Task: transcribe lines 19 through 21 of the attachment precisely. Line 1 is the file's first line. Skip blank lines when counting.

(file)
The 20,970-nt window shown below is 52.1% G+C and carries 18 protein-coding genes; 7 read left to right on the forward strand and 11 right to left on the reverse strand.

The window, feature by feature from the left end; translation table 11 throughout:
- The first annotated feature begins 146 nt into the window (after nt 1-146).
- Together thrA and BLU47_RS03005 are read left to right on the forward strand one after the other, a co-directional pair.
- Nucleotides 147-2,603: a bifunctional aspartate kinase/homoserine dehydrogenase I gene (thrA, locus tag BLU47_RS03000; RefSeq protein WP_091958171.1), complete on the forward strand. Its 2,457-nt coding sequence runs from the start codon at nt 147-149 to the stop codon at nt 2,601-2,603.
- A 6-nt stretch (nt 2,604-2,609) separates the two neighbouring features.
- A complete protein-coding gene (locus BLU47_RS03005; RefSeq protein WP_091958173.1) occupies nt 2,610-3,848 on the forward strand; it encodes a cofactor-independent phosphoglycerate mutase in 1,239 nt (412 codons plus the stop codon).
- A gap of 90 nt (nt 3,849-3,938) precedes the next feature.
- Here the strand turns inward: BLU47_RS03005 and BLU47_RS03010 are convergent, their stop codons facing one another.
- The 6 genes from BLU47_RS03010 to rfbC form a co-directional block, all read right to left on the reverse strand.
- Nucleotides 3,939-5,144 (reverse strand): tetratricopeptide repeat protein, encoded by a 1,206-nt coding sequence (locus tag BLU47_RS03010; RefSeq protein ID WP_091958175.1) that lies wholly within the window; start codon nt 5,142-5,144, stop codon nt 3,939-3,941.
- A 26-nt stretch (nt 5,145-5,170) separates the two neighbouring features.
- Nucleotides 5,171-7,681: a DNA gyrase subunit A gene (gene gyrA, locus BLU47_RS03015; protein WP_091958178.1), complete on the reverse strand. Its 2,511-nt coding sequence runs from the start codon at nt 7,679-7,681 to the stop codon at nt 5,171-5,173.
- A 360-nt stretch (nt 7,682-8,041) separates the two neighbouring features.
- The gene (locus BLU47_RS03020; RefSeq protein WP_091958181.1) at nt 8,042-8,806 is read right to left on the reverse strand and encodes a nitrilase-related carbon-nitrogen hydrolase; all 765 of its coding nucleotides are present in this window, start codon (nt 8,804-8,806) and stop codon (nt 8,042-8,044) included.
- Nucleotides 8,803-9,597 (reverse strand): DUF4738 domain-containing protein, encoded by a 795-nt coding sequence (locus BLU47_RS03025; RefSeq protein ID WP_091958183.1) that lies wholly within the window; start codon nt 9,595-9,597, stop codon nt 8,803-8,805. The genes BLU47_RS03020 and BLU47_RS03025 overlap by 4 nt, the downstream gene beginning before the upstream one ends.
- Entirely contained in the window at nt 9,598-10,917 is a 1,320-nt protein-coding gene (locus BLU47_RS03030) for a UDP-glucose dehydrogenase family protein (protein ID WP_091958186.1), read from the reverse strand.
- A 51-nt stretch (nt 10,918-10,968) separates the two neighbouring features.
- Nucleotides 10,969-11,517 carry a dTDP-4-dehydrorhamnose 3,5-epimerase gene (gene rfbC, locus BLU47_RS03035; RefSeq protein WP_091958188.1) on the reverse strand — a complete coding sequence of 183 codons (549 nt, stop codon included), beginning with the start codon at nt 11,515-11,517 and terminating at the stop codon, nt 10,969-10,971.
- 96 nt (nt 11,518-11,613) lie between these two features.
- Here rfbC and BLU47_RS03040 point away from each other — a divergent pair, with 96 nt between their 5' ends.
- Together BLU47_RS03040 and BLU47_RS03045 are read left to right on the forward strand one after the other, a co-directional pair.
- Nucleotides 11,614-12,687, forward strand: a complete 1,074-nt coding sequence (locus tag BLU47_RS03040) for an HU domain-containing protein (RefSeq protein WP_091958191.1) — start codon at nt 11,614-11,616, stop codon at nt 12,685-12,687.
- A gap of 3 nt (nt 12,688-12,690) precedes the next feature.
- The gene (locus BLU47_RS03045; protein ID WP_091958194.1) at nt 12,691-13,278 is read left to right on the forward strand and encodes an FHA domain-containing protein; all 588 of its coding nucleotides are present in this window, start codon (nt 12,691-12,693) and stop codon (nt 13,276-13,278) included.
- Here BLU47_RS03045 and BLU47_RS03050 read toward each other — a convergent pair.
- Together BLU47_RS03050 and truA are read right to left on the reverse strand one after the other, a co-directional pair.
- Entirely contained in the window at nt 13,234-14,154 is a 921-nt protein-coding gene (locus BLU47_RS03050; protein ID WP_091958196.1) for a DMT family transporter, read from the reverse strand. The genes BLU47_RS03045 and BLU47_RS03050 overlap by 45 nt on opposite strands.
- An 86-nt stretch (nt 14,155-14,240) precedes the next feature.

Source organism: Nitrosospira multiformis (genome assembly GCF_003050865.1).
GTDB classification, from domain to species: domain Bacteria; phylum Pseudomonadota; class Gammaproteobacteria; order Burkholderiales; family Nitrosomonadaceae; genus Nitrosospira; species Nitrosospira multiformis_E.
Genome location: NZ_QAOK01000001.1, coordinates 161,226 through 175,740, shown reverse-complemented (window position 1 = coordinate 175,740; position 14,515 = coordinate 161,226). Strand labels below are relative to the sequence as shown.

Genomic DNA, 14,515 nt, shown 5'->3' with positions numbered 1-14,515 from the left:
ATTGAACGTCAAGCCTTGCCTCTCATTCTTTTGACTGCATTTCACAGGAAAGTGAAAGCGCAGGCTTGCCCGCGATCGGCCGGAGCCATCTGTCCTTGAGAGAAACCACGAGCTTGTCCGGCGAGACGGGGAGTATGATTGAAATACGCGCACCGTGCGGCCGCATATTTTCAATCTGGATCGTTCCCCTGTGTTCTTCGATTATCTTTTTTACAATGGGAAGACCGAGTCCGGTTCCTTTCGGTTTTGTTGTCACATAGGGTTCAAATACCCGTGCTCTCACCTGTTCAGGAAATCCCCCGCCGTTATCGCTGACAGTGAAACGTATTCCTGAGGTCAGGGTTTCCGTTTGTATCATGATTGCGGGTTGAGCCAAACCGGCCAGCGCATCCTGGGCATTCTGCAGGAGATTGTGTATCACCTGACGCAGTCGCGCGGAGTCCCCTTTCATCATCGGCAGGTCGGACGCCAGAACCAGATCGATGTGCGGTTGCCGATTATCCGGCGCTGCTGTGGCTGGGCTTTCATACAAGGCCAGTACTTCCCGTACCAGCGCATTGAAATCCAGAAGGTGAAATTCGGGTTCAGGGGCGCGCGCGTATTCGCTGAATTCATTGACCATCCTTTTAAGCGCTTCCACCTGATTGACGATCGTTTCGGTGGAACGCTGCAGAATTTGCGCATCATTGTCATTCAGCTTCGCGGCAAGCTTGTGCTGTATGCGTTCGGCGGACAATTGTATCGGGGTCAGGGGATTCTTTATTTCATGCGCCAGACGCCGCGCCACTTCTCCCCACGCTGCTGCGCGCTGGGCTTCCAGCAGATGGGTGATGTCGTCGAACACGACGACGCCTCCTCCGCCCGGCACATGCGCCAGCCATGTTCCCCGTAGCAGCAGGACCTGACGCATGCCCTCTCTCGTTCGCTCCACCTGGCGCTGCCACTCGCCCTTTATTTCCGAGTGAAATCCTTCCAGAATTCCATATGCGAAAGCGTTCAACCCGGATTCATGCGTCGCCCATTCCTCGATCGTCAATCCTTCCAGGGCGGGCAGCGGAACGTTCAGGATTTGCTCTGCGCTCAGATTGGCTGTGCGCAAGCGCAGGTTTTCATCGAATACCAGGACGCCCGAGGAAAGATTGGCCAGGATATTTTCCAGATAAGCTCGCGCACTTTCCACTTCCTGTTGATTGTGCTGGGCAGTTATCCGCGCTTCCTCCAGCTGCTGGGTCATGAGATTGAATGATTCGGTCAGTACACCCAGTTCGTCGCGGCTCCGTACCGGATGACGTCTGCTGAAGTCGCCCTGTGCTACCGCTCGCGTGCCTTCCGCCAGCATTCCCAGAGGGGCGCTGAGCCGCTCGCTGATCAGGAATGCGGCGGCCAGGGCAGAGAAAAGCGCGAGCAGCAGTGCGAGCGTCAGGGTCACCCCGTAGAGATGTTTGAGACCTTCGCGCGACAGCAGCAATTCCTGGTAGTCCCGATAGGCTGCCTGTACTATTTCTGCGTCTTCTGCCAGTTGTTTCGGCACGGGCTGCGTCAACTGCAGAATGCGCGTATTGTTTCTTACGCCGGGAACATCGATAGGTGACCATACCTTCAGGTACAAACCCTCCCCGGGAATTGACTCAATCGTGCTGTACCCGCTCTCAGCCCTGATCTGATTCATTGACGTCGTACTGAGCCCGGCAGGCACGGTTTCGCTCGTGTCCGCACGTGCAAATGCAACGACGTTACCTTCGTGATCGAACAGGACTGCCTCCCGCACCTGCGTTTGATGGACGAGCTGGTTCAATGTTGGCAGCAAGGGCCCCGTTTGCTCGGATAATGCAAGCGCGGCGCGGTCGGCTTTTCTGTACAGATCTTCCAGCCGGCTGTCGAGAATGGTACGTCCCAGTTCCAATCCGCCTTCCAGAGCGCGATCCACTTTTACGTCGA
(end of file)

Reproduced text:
- Nucleotides 10,969-11,517 carry a dTDP-4-dehydrorhamnose 3,5-epimerase gene (gene rfbC, locus BLU47_RS03035; RefSeq protein WP_091958188.1) on the reverse strand — a complete coding sequence of 183 codons (549 nt, stop codon included), beginning with the start codon at nt 11,515-11,517 and terminating at the stop codon, nt 10,969-10,971.
- 96 nt (nt 11,518-11,613) lie between these two features.
- Here rfbC and BLU47_RS03040 point away from each other — a divergent pair, with 96 nt between their 5' ends.